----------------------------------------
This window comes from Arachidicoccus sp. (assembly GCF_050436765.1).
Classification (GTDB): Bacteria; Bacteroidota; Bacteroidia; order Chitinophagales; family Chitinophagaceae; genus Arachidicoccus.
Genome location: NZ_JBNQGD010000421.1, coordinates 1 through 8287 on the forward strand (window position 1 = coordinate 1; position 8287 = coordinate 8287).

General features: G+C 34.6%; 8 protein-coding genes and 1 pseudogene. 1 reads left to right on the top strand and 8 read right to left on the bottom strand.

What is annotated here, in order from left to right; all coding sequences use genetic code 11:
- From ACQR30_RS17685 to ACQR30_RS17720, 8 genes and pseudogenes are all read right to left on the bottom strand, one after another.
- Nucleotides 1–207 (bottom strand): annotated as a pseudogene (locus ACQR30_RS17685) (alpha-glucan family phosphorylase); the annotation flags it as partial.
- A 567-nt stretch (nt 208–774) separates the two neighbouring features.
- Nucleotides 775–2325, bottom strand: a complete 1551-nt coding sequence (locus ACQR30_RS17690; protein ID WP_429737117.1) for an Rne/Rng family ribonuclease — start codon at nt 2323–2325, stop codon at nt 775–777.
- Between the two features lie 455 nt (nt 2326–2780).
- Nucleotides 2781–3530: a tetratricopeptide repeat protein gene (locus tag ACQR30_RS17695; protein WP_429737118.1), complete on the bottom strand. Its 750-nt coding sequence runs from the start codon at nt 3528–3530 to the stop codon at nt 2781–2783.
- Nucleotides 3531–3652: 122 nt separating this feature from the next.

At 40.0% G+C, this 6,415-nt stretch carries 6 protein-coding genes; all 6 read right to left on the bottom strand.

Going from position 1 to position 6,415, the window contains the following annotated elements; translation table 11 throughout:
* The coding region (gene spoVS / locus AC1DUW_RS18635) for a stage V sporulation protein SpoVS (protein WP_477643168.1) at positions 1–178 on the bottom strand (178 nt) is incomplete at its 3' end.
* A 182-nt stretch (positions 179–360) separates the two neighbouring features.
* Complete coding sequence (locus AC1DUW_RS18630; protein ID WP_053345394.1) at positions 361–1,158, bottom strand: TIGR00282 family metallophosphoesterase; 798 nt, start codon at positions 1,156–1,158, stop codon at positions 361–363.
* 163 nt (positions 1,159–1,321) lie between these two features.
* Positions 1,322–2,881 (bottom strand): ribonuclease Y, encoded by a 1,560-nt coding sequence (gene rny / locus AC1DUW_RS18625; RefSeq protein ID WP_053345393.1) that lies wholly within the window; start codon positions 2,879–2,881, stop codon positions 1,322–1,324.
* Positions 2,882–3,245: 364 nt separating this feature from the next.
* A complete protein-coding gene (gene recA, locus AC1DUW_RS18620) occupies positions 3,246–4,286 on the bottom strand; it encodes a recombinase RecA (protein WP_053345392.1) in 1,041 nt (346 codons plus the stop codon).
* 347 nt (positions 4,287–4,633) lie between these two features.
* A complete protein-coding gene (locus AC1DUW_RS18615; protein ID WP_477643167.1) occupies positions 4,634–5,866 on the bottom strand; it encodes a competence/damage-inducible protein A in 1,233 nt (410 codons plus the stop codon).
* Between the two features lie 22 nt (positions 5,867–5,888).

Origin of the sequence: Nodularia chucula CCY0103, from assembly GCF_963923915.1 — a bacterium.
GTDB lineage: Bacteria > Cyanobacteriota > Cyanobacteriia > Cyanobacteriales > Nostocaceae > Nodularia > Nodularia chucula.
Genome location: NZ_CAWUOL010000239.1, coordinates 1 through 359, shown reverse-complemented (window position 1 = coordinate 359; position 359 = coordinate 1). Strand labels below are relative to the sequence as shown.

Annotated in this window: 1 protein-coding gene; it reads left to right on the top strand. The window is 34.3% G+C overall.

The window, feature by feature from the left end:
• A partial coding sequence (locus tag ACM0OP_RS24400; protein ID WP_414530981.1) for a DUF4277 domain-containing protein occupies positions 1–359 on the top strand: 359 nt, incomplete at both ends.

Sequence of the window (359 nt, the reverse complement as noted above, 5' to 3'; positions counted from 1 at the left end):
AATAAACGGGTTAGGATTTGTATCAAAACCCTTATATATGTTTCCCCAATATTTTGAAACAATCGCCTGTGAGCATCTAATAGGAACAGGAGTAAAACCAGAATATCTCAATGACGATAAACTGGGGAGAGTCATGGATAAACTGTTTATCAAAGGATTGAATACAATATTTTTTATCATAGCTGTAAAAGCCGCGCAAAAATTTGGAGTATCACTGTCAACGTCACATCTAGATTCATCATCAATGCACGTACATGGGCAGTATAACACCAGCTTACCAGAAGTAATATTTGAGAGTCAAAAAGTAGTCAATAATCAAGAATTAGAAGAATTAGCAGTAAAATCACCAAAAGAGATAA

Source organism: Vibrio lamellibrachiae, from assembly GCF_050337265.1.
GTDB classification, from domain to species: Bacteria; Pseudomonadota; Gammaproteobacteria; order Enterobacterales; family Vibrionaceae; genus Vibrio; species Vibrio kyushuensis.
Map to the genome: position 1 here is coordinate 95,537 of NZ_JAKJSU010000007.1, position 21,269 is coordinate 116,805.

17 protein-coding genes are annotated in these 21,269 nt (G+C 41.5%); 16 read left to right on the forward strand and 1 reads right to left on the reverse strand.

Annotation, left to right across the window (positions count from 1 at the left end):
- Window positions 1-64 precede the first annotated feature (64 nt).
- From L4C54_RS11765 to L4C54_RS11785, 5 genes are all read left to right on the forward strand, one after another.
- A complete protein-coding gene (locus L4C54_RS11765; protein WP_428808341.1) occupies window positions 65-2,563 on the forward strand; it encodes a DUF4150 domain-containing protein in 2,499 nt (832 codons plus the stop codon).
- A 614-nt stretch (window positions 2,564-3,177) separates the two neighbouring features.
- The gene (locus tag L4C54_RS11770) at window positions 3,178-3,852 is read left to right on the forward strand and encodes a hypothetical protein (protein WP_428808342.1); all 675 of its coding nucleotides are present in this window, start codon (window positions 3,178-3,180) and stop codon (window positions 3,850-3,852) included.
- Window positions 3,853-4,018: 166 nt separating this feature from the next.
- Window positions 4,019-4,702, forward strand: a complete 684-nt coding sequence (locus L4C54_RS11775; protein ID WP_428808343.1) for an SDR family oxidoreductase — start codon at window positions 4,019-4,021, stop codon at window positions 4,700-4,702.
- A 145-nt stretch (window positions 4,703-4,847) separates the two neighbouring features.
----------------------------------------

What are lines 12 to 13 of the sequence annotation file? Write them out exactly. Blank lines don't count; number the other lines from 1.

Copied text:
- Nucleotides 3531–3652: 122 nt separating this feature from the next.

At 40.0% G+C, this 6,415-nt stretch carries 6 protein-coding genes; all 6 read right to left on the bottom strand.